Europe Working on Cross-Border 5G for Driverless Vehicles

There are an increasing number of European Union projects working on making 5G feasible to operate connected and autonomous vehicles (CAV) across international and national borders.

However, standardized connectivity and roaming charges remain as being among the greatest potential challenges in some markets. These issues could present themselves as being obstacles to the proper, efficient and safe function of CAVs – not just in Europe but also in other parts of the world where regulations, roaming policies and connectivity standards often widely differ.

Caroline Bergmann, spokesperson for Deutsche Telekom, comments: “Until there is seamless connectivity, a number of challenges still need to be overcome. This refers to legal, organizational and also technical aspects. For cross-border connectivity, all EU telecoms companies need to work together.”

5GCroCo and 5GCarmen

One project is 5GCroCo that has attracted €17M ($16.91M) of funding from the EU. The principal tech partners of the project with the EU are Deutsche Telekom and Ericsson. There is also, as highlighted by Bergmann, the 5GCarmen project. She says they were designed as research and development projects to develop, test and verify the basic principles of seamless mobility in cross-border traffic. Deutsche Telekom has participated in both projects.

She adds: “We will now start deploying selected cross-border connections with selected EU telecom partners based on the results. These selected deployments will serve as a blueprint for further cross-border seamless handovers to ensure seamless mobility in the EU. Mobile edge computing (MEC) plays an important role in low-latency services.”

“For example, for Cooperative, connected and automated mobility (CCAM) services or intelligent transport systems (ITS). A prerequisite for the continuity of MEC services is seamless mobility (see above). Therefore, seamless mobility is the basis for the use of MEC-based services also in cross-border situations.”

Market adaptations

Magnus Gunnarsson, head of connected vehicle at Ericsson, adds that by definition the automotive industry is a global enterprise. This means their vehicles need to be able to operate and be engineered, as well as built, in different countries right across the world. To ensure they can do so, automotive manufacturers often have to make small or significant market adaptations to each product.  He doesn’t foresee any great change in this practice with regard to “the introduction of technology and software for fully, or partially self-driving vehicles”.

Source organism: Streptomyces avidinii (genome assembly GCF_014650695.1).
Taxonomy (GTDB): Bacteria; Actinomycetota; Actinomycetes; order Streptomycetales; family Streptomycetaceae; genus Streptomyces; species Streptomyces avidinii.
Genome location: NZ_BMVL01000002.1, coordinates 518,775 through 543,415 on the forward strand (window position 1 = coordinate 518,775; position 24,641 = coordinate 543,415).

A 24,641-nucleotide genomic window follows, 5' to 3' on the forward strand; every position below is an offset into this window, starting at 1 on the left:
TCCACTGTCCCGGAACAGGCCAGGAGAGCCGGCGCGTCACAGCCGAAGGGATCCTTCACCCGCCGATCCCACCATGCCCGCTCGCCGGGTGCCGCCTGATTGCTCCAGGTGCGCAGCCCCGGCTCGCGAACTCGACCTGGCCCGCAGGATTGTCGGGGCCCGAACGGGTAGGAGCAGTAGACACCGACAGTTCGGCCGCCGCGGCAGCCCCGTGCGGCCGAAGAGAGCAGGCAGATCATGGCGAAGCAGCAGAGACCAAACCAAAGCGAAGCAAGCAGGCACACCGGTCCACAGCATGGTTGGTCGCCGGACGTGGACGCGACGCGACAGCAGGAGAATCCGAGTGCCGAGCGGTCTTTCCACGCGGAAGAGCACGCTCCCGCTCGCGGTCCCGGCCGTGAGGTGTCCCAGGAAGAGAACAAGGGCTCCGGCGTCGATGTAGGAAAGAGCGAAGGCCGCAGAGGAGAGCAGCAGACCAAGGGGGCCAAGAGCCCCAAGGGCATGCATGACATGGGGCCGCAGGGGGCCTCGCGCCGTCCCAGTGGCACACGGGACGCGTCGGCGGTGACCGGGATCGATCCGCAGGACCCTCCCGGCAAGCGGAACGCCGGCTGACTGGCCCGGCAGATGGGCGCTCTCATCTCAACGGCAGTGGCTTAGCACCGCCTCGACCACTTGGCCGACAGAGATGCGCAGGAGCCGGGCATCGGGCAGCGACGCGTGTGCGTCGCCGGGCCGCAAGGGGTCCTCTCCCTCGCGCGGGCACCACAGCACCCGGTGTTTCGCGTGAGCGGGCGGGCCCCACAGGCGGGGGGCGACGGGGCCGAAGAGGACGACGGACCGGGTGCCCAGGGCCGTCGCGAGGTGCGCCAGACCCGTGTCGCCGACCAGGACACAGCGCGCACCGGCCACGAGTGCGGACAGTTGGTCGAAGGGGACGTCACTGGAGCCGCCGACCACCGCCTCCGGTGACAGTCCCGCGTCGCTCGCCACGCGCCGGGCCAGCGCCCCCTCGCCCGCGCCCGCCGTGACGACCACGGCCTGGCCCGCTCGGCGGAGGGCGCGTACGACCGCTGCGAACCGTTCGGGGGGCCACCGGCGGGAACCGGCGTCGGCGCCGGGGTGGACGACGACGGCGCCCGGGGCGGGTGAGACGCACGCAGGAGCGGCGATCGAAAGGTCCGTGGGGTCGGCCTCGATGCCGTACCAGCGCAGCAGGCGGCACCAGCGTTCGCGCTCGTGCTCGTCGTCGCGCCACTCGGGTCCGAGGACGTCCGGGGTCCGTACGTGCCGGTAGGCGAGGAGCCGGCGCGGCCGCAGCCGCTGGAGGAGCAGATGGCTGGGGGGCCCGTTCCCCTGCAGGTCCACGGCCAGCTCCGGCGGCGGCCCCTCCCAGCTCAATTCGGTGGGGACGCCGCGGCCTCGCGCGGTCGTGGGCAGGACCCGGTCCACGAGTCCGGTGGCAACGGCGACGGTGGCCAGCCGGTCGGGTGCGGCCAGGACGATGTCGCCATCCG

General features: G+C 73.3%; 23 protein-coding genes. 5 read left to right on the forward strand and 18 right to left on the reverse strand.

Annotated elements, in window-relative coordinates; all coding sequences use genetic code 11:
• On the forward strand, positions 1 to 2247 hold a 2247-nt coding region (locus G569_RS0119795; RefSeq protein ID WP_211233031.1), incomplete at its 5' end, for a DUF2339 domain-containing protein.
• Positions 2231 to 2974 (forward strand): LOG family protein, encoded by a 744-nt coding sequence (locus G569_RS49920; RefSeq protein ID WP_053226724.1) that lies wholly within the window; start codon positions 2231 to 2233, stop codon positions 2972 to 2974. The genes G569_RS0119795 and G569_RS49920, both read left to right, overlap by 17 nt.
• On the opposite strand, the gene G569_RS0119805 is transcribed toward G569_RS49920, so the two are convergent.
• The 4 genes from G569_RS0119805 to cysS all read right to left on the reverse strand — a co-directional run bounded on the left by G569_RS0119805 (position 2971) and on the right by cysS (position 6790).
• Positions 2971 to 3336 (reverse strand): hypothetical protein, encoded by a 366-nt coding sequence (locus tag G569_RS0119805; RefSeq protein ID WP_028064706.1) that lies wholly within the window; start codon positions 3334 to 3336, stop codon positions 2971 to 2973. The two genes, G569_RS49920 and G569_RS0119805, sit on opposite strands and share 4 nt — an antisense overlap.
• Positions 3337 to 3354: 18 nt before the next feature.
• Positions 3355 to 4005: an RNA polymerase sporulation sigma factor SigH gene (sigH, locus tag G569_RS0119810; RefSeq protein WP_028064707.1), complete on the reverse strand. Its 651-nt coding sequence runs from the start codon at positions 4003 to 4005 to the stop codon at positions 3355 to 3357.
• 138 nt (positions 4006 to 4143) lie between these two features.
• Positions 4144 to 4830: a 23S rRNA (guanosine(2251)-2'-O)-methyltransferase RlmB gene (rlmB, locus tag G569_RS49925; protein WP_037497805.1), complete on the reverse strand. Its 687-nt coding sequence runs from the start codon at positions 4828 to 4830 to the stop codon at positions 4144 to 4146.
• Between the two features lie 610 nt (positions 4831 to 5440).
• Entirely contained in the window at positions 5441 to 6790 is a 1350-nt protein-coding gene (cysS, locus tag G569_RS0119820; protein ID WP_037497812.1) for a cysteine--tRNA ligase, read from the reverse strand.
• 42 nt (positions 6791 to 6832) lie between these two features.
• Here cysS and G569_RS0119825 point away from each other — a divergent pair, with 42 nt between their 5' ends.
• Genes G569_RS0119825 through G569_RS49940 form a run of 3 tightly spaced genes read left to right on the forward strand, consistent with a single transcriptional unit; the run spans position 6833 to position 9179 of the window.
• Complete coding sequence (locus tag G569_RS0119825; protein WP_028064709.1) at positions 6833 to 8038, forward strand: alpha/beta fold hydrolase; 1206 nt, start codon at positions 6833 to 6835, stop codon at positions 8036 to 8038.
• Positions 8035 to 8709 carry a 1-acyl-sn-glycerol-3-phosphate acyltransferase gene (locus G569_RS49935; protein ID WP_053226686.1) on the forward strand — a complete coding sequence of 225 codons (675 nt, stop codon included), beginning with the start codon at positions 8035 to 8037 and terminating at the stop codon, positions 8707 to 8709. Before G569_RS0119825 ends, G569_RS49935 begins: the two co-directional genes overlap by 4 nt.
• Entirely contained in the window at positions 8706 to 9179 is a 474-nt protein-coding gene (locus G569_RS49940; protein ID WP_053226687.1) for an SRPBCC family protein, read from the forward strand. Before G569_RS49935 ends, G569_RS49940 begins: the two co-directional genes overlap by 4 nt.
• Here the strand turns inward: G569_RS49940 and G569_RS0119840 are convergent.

As for connectivity, he says mobile network technology is fairly standardized across countries and regions to permit smartphones, for example, to work seamlessly whenever someone is travelling across national or international borders. He doesn’t predict any change whenever it comes to CAV, or what he calls ‘smartphones on wheels.’ He adds: “On the regulatory environment we do not yet know how the legal framework around autonomous vehicles will be developed and then harmonized across countries.”

Network-switching challenges

So, what are the challenges of switching 5G connections between countries and to what extent does artificial intelligence play a role in this process? Gunnarsson explains that the key challenge is to prevent any delay in the connection whenever someone or a vehicle crosses a border from Country A to Country B.

He adds: “From a technological perspective this has been trialed and tested by 5GCroCo. The process is fully automated, without ‘human touch’. I’m not aware if there is a machine learning component included. Needless to say, there is also a business model development needed which would involve. a set-up where automakers and mobility services provider reach agreements with connectivity providers to deliver a harmonized and uninterrupted service across countries and networks.”  

High performance networks

Key to the need to avoid connectivity delay is safety. To operate and function safely, efficiently and correctly, CAVs are going to be reliant on high performance mobile network technology – namely, at the moment, 5G. Part of the answer is to reduce and minimize latency. He said: “From the Ericsson side we have been involved in projects that now raises the bar to very low latency (~20mS) for connected, semi self-drive vehicles in highway applications. With such low latency times, the cloud infrastructure will need to be grouped together or very close to the mobile network as a mobile network edge.”

Cross industry forums

As to why there are so many projects involved with doing much the same trials, Gunnarsson confesses that he does have detailed insight into how the different project groups are co-operating. However, Ericsson supports cross industry forums such as 5GAA- 5G Automotive Association and AECC Edge Compute Consortium as he says they have a role to play harmonizing the industries perspectives such as automotive, telco and cloud.

In conclusion, he forecasts how technology will allow CAVs to operate without EU and other borders over the next five years. In fact, he predicts that the technology and regulatory development will be great over this period. There will be the introduction of new self-driving platforms from the passenger carmakers in the coming year such as Daimler, Volkswagen and Volvo. Similarly, there will be the introduction of self-driving commercial vehicles from the likes of Einride, Tesla-semi, Daimler and Volvo. He also believes that “the issues on how to manage the technology, how to regulate it and how to operate across borders will be further highlighted” in a way that resolves any of the current issues.

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